Combating climate change and protecting national and international security are one and the same. To prepare for climate change, it is essential that we understand the complex relationship between climate change, insecurity and conflict. Through our investigations, like the Gathering Storm, and through filmed interviews with high level policy makers and military experts, EJF is collating robust evidence from around the world to show how climate change is acting as a catalyst for conflict and instability.
First coined by the CNA’s Military Advisory Board in the US in 2007, the security community now widely considers climate change as a “threat multiplier”.
More often than not, conflicts are the result of a complex interaction of social, economic, political and environmental factors. But as rising temperatures and changing rainfall patterns increase competition for food and water supplies and threaten public health, climate change will likely exacerbate these existing social tensions and act as an accelerant for instability.
Teamed with accelerating population growth, poverty and poor governance, climate change will not only lead to changes in refugee flows, but increase the risk of violent conflict and terrorism.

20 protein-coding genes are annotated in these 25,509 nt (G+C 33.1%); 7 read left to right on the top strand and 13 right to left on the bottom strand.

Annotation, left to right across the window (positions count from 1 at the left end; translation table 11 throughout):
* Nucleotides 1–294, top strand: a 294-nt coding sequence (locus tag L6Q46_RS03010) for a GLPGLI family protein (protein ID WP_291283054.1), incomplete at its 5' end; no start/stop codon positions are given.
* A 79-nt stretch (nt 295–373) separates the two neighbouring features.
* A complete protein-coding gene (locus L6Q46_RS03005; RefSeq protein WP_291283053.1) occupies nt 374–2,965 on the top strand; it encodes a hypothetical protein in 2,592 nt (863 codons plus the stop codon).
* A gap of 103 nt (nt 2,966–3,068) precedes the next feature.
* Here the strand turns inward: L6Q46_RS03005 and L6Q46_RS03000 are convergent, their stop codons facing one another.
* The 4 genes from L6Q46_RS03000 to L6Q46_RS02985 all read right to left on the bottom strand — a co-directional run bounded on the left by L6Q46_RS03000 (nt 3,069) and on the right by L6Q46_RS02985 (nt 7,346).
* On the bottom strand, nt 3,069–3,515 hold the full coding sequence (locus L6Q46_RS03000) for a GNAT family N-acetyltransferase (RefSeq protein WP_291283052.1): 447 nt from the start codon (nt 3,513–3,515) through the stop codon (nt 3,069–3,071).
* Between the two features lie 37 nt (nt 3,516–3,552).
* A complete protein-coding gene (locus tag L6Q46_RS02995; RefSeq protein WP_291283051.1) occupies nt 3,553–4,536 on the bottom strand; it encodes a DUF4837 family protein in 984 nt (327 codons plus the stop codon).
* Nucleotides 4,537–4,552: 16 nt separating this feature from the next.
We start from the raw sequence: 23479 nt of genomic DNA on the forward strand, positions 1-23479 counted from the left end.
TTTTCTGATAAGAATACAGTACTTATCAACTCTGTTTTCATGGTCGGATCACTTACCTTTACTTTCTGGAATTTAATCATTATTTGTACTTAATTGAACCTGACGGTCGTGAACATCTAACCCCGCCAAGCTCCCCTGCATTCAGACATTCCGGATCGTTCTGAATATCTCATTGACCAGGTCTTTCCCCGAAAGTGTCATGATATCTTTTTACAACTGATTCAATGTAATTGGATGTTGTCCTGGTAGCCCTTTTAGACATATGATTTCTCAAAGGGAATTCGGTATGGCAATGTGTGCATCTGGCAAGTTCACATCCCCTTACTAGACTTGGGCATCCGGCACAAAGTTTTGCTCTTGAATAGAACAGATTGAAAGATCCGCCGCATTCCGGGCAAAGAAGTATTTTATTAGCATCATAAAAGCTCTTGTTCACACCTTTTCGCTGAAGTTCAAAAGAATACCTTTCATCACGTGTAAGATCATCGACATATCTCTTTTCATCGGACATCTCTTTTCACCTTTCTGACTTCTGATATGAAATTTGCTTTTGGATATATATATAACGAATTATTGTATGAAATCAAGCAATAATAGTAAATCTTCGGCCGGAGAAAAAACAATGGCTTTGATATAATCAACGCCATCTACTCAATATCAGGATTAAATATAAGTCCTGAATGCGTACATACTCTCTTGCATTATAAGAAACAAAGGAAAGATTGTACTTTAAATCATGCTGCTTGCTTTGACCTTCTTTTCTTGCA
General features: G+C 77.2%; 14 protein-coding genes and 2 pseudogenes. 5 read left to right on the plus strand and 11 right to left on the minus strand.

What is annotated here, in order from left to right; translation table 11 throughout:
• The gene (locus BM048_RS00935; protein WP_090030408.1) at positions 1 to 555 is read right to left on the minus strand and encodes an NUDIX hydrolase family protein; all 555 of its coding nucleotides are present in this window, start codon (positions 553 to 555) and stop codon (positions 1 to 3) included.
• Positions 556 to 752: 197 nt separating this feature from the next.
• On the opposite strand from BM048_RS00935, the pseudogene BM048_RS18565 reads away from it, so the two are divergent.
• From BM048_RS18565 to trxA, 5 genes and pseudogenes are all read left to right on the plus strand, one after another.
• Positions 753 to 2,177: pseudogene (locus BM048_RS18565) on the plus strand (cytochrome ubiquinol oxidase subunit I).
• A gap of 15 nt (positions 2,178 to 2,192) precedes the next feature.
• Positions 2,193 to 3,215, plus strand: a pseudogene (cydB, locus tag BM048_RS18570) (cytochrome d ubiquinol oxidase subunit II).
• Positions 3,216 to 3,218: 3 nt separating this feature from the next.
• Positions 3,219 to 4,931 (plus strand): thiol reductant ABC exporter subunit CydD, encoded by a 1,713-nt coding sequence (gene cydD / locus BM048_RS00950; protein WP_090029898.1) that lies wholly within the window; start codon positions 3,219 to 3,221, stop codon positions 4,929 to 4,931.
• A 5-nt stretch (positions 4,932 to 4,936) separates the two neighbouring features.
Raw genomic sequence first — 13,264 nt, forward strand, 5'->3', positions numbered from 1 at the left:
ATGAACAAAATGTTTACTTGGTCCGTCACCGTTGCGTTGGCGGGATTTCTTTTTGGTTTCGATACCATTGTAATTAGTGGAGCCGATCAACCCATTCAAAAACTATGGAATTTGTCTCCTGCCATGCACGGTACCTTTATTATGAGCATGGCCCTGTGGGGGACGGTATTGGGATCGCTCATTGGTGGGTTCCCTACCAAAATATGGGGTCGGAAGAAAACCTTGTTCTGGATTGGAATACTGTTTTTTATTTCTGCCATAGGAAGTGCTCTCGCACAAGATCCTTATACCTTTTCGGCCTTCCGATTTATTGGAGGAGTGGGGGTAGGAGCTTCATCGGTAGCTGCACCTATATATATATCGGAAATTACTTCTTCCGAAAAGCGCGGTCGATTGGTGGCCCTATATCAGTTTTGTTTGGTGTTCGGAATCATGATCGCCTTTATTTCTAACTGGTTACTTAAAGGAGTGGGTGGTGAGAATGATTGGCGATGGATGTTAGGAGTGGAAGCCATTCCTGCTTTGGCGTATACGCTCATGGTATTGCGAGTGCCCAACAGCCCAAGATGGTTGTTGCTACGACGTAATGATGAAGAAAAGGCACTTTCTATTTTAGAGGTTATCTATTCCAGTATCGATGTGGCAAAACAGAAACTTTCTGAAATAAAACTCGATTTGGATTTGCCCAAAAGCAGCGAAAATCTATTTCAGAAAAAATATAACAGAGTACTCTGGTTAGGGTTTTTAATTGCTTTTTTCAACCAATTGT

Climate impacts have already been linked to the Arab Spring, the war in Syria, and the Boko Haram terrorist insurgency - all of which have been driving factors in the refugee crisis witnessed across Europe in 2015-2016.
“Climate change not only exacerbates threats to international peace and security. It is a threat to international peace and security.” – Former UN Secretary-General Ban Ki-moon
What we are talking about here is an existential threat to our civilization in the longer term. In the short term it carries all sorts of risks as well and it requires a human response on the scale that has never been achieved before.
Sir David King, former UK Special Envoy on Climate and Energy Security
Protecting the world's poorest
We continue to put the world’s most vulnerable at the heart of our work. These populations are the first and hardest hit by climate change, and are left exposed to its negative impacts. These erode their human rights and place their livelihoods, communities and cultures at risk.
To protect these communities, we are calling on all countries to rapidly and fully implement the global climate deal agreed in Paris. In doing so, they must make solid efforts to set more ambitious emission reduction pledges over time in line with the agreement's overarching goal to phase out man-made emissions and keep global temperature rise below 1.5°C on pre-industrial levels.
EJF is also calling on governments to recognise the need to protect climate refugees and support a new legal agreement to guarantee their rights and their fair claim to our shared world. To achieve this, we are seeking the appointment of a UN Special Rapporteur on Human Rights and Climate Change to examine the issues surrounding climate change and human mobility, help protect the most disadvantaged and vulnerable populations within and across countries, and guide international action on climate-induced displacement.